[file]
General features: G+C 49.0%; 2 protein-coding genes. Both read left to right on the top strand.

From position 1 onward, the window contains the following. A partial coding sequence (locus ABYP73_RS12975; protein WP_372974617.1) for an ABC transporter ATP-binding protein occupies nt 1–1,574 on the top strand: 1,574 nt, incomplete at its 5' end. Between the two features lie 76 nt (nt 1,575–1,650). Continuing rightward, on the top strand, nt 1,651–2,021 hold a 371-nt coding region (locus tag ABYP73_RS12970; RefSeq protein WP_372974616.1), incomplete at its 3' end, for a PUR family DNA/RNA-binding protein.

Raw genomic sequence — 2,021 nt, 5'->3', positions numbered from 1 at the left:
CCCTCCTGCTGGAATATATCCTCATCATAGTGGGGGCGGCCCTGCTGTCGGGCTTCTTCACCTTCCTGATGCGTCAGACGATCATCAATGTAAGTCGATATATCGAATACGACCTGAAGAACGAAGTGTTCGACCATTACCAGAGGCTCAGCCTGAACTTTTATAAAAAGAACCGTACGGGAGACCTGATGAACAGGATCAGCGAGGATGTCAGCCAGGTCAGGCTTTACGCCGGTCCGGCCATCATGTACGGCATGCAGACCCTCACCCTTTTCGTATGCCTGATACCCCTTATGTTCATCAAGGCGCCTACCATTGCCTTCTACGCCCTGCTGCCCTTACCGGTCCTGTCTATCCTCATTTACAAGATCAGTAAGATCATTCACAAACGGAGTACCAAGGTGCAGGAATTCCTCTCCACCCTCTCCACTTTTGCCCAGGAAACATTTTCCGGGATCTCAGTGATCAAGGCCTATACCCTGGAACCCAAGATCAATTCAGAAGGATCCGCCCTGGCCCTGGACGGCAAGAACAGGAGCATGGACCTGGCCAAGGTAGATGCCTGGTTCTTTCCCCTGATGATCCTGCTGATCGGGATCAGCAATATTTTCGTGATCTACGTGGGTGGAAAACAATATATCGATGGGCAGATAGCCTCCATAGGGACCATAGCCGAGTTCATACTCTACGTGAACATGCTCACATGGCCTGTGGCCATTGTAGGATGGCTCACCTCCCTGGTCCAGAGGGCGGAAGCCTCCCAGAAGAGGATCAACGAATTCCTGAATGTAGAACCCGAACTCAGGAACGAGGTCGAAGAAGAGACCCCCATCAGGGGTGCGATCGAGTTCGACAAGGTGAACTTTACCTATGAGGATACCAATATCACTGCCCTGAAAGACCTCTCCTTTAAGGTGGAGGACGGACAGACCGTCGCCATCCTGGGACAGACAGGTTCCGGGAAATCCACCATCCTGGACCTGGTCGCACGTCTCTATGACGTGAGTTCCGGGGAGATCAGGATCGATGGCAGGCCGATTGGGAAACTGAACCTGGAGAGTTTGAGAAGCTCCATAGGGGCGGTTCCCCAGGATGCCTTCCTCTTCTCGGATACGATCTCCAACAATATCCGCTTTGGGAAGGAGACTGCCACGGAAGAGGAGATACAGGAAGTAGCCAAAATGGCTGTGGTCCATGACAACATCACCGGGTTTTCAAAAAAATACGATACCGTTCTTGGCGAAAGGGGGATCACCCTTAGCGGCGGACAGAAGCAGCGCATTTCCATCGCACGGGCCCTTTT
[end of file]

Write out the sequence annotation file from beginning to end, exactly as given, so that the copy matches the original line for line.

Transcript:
General features: G+C 49.0%; 2 protein-coding genes. Both read left to right on the top strand.

From position 1 onward, the window contains the following. A partial coding sequence (locus ABYP73_RS12975; protein WP_372974617.1) for an ABC transporter ATP-binding protein occupies nt 1–1,574 on the top strand: 1,574 nt, incomplete at its 5' end. Between the two features lie 76 nt (nt 1,575–1,650). Continuing rightward, on the top strand, nt 1,651–2,021 hold a 371-nt coding region (locus tag ABYP73_RS12970; RefSeq protein WP_372974616.1), incomplete at its 3' end, for a PUR family DNA/RNA-binding protein.

Raw genomic sequence — 2,021 nt, 5'->3', positions numbered from 1 at the left:
CCCTCCTGCTGGAATATATCCTCATCATAGTGGGGGCGGCCCTGCTGTCGGGCTTCTTCACCTTCCTGATGCGTCAGACGATCATCAATGTAAGTCGATATATCGAATACGACCTGAAGAACGAAGTGTTCGACCATTACCAGAGGCTCAGCCTGAACTTTTATAAAAAGAACCGTACGGGAGACCTGATGAACAGGATCAGCGAGGATGTCAGCCAGGTCAGGCTTTACGCCGGTCCGGCCATCATGTACGGCATGCAGACCCTCACCCTTTTCGTATGCCTGATACCCCTTATGTTCATCAAGGCGCCTACCATTGCCTTCTACGCCCTGCTGCCCTTACCGGTCCTGTCTATCCTCATTTACAAGATCAGTAAGATCATTCACAAACGGAGTACCAAGGTGCAGGAATTCCTCTCCACCCTCTCCACTTTTGCCCAGGAAACATTTTCCGGGATCTCAGTGATCAAGGCCTATACCCTGGAACCCAAGATCAATTCAGAAGGATCCGCCCTGGCCCTGGACGGCAAGAACAGGAGCATGGACCTGGCCAAGGTAGATGCCTGGTTCTTTCCCCTGATGATCCTGCTGATCGGGATCAGCAATATTTTCGTGATCTACGTGGGTGGAAAACAATATATCGATGGGCAGATAGCCTCCATAGGGACCATAGCCGAGTTCATACTCTACGTGAACATGCTCACATGGCCTGTGGCCATTGTAGGATGGCTCACCTCCCTGGTCCAGAGGGCGGAAGCCTCCCAGAAGAGGATCAACGAATTCCTGAATGTAGAACCCGAACTCAGGAACGAGGTCGAAGAAGAGACCCCCATCAGGGGTGCGATCGAGTTCGACAAGGTGAACTTTACCTATGAGGATACCAATATCACTGCCCTGAAAGACCTCTCCTTTAAGGTGGAGGACGGACAGACCGTCGCCATCCTGGGACAGACAGGTTCCGGGAAATCCACCATCCTGGACCTGGTCGCACGTCTCTATGACGTGAGTTCCGGGGAGATCAGGATCGATGGCAGGCCGATTGGGAAACTGAACCTGGAGAGTTTGAGAAGCTCCATAGGGGCGGTTCCCCAGGATGCCTTCCTCTTCTCGGATACGATCTCCAACAATATCCGCTTTGGGAAGGAGACTGCCACGGAAGAGGAGATACAGGAAGTAGCCAAAATGGCTGTGGTCCATGACAACATCACCGGGTTTTCAAAAAAATACGATACCGTTCTTGGCGAAAGGGGGATCACCCTTAGCGGCGGACAGAAGCAGCGCATTTCCATCGCACGGGCCCTTTT